According to Charles Gascon, an economist at the St. Louis Federal Reserve, startups may create many jobs but often do not last long. Gascon noted that while a majority of jobs created from 2020 to 2021 are from startups or new companies, the net job creation for these companies is small and sometimes negative due to their high likelihood of closing down within five years, often due to low pay.
Gascon added that people often assume most of these startups are tech companies, but in reality, they make up only a small segment. A significant portion of startups are actually restaurants, small businesses, and professional service firms such as law or accounting firms. The composition of startups reflects the broader industry composition of the United States, with exceptions in industries with high barriers to entry like manufacturing or utilities production.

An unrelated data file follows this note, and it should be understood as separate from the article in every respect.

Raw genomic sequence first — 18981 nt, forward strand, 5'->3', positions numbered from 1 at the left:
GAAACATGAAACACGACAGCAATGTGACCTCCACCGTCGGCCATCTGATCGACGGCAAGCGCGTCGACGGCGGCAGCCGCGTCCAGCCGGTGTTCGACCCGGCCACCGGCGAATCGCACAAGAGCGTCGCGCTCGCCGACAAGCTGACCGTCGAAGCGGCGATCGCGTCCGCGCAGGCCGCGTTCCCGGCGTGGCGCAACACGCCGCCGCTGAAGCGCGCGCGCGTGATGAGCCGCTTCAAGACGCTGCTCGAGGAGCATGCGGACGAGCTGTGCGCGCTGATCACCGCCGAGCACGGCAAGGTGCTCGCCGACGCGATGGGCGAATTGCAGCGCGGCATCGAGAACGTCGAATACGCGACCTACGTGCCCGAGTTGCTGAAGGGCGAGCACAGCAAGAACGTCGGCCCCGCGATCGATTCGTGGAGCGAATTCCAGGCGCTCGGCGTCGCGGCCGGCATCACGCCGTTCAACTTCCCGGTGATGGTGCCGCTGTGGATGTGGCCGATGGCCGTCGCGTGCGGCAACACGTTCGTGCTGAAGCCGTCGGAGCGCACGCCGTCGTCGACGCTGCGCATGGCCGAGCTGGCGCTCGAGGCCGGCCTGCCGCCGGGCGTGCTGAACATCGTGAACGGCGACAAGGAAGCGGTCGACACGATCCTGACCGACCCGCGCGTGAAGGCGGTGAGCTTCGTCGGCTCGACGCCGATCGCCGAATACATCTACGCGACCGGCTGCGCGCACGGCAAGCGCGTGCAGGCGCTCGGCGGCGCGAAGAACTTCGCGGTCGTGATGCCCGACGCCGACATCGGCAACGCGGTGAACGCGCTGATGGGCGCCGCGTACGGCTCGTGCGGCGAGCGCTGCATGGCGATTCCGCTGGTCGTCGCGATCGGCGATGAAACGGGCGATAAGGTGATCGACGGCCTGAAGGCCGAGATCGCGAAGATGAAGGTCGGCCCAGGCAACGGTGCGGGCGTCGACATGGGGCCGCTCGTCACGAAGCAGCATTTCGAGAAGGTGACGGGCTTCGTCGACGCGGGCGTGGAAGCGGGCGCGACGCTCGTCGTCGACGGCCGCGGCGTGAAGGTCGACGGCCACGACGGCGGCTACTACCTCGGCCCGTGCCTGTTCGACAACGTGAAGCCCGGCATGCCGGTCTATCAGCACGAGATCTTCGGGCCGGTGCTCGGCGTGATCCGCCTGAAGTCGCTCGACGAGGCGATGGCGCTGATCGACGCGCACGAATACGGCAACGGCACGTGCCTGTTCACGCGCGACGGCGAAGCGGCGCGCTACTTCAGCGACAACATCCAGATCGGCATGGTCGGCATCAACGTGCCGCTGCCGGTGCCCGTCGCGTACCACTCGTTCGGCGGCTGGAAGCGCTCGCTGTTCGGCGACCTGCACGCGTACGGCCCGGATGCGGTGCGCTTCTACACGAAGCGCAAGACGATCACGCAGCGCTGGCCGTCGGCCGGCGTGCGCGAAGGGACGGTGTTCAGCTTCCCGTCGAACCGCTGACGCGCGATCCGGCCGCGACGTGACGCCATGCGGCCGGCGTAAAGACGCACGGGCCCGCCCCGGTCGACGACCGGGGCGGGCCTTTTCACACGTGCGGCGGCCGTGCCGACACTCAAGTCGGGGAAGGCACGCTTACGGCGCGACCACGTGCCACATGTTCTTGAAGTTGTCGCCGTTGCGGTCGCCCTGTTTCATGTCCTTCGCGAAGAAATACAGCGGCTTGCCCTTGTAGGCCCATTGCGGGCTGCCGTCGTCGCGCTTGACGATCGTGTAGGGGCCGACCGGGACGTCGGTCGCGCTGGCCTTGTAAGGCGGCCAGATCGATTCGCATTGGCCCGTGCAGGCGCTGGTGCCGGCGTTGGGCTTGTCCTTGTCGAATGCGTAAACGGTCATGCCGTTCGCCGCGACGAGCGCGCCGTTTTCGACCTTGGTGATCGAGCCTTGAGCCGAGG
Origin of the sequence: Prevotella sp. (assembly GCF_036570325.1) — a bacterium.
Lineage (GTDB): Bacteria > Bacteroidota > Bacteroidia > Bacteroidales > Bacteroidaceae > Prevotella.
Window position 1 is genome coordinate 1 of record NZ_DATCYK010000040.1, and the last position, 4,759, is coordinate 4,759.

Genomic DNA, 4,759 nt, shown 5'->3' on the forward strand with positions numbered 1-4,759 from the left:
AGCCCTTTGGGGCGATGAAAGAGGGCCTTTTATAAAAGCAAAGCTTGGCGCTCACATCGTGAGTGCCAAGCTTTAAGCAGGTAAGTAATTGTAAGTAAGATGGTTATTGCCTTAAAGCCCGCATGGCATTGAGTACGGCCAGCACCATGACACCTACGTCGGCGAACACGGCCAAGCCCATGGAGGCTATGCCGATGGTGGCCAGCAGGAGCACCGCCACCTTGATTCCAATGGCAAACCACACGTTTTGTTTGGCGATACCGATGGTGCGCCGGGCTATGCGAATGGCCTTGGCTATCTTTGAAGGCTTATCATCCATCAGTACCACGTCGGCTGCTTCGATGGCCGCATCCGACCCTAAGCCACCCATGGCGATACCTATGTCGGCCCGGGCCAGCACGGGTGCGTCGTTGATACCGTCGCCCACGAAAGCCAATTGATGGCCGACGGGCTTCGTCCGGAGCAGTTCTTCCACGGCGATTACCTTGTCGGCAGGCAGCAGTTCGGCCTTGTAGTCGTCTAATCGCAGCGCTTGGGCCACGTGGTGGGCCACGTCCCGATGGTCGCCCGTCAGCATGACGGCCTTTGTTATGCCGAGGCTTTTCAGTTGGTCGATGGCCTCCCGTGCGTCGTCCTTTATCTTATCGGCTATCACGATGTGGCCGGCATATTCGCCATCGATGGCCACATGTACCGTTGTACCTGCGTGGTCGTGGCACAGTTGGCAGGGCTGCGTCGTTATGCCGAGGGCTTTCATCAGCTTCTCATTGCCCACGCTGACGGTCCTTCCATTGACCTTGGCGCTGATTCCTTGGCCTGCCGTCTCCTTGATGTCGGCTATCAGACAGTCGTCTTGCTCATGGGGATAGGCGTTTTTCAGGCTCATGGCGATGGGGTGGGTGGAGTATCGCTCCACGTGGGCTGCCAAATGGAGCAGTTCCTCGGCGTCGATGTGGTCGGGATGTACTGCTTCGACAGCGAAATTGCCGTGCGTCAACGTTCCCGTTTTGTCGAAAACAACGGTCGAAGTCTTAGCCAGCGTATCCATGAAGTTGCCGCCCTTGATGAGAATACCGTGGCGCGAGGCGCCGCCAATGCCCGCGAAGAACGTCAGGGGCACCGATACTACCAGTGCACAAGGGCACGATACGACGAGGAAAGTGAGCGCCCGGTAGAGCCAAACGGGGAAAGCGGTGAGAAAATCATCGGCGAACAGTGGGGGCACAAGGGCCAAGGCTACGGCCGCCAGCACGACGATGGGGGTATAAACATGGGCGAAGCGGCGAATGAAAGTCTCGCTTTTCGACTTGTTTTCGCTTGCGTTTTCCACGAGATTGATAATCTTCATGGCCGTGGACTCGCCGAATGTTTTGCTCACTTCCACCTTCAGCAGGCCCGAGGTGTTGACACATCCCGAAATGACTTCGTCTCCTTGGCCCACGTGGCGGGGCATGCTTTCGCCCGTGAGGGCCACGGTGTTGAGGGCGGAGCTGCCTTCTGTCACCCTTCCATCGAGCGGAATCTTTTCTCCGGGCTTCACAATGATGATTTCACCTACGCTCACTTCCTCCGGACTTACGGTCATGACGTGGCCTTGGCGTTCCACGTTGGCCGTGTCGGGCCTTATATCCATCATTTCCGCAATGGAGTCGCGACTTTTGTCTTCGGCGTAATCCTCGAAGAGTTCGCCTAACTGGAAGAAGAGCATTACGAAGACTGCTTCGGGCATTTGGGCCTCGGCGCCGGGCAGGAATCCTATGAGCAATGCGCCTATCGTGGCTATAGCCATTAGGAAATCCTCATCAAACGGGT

In addition to startups, businesses that have been around for at least 11 years also contributed significantly to the growing economy during the COVID-19 pandemic years. While there was positive net job creation from these businesses, it did not show up in the same way because many large firms laid off workers due to the pandemic and then started ramping up again.
According to Gascon’s analysis, startups account for about 2% of total employment in the US economy. Despite this low percentage, they still contribute significantly to job creation but also face challenges like closure within five years and low pay that can lead to small and sometimes negative net job creation.